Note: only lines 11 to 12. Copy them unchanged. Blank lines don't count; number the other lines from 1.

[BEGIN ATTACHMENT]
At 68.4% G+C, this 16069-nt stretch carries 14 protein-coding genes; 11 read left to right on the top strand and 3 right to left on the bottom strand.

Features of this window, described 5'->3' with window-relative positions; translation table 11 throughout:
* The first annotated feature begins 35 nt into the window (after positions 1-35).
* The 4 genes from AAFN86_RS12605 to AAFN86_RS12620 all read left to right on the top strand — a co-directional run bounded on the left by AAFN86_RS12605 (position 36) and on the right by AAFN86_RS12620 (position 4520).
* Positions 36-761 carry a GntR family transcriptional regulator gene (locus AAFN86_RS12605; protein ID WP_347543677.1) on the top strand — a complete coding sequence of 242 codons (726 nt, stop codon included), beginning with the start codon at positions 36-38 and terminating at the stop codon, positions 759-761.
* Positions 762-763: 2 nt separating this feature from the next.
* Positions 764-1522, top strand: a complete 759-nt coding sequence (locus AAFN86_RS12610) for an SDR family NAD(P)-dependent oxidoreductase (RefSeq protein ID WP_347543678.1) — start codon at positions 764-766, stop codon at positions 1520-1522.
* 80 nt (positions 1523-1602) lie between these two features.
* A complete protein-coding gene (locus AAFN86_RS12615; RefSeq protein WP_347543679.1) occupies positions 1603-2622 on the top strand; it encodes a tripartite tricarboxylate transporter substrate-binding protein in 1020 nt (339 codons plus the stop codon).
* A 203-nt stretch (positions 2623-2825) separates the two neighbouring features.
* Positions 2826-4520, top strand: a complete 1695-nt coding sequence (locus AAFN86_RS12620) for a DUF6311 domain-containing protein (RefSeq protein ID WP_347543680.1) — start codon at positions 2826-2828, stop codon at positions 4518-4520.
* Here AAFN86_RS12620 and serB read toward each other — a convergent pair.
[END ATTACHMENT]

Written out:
* Positions 2826-4520, top strand: a complete 1695-nt coding sequence (locus AAFN86_RS12620) for a DUF6311 domain-containing protein (RefSeq protein ID WP_347543680.1) — start codon at positions 2826-2828, stop codon at positions 4518-4520.
* Here AAFN86_RS12620 and serB read toward each other — a convergent pair.